Minorities getting help to pursue medical research Fellowship program proposes to create mentoring partnerships

June 18, 1998|By american news service

NEWARK, N.J. - Third-year medical student Juan Carlos Ramos and his mentor, Dr. Carlos Molina, share Spanish as a common language and cancer research as their professional interest, and each has achieved distinction in the medical field. They are also among the few medical professionals with minority backgrounds who have chosen academic, instead of practical, medicine.

While the number of minority physicians has steadily climbed, minorities still represent less than 4 percent of all U.S. medical school faculty, say the nonprofit National Medical Fellowships and Bristol-Meyers Squibb Co., which are trying to address the imbalance.

Their Fellowship Program in Academic Medicine for Minority Students supports students' research and helps them develop mentoring partnerships with working researchers.

Second- or third-year African-American, Puerto Rican, Mexican-American and Native American medical students are eligible for the yearly $6,000 fellowship, which allows students to spend two to three months working on a research project under the supervision of a biomedical researcher-mentor.

The fellowship aims to help students develop and present their work and to give them an ally in the profession.

According to Molina, who is an assistant professor at the New Jersey Medical School, socioeconomic issues are a major reason why people from minority groups stay away from academic medicine. "A lot of minority students come from low-income families," he said. "They want to make money. Science doesn't pay well."

But lack of role models is another deterrent to prospective minority medical faculty and researchers, says Aaric Queen, a fellow at the University of Chicago. "As a kid, you look up to your family doctor. No one really knows what researchers do," he said.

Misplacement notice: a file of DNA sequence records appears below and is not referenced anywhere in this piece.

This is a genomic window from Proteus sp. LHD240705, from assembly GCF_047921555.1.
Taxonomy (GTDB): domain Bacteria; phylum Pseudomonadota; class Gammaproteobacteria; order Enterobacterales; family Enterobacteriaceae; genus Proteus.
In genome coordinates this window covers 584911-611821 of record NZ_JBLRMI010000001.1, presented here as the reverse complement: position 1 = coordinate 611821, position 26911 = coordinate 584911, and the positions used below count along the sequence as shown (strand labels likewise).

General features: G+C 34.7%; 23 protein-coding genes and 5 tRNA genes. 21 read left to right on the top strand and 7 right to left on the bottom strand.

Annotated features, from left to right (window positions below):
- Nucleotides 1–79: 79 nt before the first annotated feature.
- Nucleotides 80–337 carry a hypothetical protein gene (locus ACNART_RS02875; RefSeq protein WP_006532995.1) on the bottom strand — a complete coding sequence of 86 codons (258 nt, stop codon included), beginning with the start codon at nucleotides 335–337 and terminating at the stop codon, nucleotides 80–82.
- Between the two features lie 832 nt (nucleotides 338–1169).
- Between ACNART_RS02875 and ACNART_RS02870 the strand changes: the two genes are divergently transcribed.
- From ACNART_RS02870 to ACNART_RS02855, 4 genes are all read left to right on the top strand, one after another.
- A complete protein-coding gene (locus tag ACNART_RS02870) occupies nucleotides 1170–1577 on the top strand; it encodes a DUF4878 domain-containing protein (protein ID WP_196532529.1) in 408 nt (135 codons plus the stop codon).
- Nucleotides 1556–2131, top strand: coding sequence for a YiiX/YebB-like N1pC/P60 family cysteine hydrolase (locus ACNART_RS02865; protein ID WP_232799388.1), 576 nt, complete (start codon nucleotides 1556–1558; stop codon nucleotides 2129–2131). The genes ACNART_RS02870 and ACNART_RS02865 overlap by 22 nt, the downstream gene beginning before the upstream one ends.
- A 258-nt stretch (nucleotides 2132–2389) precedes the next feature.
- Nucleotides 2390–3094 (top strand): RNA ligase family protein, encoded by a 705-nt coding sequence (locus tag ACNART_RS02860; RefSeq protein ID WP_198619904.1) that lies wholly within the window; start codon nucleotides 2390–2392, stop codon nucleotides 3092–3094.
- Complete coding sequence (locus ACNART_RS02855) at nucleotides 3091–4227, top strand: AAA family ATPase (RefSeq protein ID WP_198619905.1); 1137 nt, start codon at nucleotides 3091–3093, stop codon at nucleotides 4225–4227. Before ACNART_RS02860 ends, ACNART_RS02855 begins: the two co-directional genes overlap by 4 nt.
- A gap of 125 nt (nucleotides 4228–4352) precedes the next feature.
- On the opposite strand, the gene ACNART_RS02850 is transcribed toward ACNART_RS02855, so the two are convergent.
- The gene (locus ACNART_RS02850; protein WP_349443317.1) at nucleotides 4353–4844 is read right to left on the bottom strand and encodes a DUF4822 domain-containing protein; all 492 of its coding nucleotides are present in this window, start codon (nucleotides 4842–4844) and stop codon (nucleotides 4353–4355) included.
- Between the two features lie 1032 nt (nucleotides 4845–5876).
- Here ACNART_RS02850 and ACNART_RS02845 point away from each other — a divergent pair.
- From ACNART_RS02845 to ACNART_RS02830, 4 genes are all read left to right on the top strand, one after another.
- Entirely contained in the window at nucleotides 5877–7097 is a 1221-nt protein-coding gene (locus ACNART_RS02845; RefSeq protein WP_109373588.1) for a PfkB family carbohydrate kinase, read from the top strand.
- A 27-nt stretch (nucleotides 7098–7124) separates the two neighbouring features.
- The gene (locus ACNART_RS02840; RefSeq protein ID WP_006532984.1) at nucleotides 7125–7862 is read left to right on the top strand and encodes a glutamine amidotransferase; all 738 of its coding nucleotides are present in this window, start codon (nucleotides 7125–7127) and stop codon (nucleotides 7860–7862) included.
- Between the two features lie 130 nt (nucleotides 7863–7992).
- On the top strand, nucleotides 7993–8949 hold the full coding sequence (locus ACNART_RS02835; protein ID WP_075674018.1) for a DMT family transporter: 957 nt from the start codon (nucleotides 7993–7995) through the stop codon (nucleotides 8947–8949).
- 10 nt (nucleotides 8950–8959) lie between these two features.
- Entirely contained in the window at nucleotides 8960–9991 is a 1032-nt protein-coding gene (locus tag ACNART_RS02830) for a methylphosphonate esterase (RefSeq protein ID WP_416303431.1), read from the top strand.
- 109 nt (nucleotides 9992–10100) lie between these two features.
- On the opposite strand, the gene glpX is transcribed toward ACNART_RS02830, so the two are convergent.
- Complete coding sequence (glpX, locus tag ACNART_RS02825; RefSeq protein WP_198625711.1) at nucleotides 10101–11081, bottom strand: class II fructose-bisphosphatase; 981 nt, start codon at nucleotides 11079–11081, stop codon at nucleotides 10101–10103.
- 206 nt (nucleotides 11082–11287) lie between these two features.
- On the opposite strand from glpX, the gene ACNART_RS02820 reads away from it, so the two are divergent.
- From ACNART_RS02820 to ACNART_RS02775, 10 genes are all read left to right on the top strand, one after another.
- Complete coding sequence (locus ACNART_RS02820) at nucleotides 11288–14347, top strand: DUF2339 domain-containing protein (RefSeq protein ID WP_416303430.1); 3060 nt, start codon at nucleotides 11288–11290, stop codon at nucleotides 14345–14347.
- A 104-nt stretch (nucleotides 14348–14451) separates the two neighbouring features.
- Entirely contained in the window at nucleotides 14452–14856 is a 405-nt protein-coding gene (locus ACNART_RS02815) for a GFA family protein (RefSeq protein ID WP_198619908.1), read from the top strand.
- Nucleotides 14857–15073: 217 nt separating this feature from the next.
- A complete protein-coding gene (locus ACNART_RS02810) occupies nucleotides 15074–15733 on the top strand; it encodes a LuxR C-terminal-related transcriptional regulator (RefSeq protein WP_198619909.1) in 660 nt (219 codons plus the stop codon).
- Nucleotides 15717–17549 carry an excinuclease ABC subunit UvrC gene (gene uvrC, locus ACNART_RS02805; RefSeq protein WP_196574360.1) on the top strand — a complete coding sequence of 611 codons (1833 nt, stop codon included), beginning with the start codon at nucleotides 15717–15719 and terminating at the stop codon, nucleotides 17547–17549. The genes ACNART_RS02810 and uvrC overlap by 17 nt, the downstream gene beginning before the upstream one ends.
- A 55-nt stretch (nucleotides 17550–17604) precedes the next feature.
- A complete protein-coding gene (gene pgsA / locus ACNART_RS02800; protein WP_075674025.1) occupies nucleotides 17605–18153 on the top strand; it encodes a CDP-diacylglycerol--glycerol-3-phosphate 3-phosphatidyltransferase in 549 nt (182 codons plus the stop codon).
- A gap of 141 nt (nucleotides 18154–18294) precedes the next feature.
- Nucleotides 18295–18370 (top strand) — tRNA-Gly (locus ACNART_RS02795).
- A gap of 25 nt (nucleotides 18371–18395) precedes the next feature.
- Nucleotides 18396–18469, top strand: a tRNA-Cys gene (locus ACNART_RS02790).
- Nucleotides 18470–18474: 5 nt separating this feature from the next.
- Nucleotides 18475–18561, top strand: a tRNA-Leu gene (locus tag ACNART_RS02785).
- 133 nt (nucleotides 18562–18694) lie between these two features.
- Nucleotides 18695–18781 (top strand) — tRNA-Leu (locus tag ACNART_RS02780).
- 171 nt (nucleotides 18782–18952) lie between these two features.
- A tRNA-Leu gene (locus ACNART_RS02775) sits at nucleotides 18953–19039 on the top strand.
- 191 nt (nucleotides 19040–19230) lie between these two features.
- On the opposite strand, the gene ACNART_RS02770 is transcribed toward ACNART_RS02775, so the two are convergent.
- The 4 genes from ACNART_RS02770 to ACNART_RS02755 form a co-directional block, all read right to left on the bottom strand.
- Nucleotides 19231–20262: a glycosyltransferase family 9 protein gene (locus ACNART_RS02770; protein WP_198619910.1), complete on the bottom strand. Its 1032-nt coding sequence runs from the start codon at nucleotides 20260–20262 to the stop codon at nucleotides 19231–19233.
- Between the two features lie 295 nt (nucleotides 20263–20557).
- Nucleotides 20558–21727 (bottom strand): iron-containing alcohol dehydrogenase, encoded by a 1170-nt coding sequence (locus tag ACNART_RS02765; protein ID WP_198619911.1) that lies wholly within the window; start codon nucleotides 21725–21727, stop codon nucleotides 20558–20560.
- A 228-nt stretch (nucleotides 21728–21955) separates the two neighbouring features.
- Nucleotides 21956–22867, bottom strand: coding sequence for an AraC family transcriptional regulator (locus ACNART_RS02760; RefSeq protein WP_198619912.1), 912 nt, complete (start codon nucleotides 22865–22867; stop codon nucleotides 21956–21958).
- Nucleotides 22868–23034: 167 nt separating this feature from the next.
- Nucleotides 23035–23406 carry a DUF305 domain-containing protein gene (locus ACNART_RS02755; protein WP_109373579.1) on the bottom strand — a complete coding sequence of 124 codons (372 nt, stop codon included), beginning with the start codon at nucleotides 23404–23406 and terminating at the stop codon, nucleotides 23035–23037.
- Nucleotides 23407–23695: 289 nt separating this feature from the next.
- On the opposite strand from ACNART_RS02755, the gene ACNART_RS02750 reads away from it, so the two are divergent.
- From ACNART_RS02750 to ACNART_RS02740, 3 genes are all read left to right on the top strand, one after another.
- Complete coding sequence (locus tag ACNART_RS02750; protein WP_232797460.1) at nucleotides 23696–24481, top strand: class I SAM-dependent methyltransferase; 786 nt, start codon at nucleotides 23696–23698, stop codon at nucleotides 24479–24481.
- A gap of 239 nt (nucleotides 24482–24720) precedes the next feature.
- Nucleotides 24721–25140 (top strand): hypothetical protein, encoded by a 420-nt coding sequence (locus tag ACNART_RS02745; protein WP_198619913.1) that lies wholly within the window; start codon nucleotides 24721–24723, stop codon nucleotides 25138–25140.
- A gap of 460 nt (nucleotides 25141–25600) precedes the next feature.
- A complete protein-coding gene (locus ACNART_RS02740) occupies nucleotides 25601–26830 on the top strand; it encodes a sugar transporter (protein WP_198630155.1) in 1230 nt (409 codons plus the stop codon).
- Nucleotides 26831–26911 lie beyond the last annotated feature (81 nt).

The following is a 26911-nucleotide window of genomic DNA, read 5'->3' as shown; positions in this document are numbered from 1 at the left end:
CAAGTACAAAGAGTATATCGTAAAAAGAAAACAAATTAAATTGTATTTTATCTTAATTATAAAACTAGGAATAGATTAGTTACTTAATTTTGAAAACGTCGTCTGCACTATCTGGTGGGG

Within the confines of a lab, graduate student Ramos says, culture and ethnicity don't play a big role. "We use the language of science." But he and Molina were initially drawn together by their common Puerto Rican heritage. "It opened the door for me," said Ramos. Molina encouraged Ramos to join him in the study of cancer cell growth and repression. Both have won awards and recognition for their work.

At a recent symposisponsored by Bristol-Meyers Squibb, fellows from across the country presented their research with their mentors looking on. "It was the first conference I've been to with so many minorities presenting," said Ramos. "Usually there are none."

Of the more than 280 students who have participated in the program since 1984, two-thirds have continued in academic medicine, citing their mentors' influence as one of the most important factors in their career choices.

Beyond supporting individual minority students, fellowship sponsors hope the program will help develop minority leadership within medicine. Molina says that diverse perspectives will inevitably strengthen the medical research field. "We all have different experiences and different approaches. These differences broaden the range of possible solutions to all the scientific challenges we face."

Pub Date: 6/18/98

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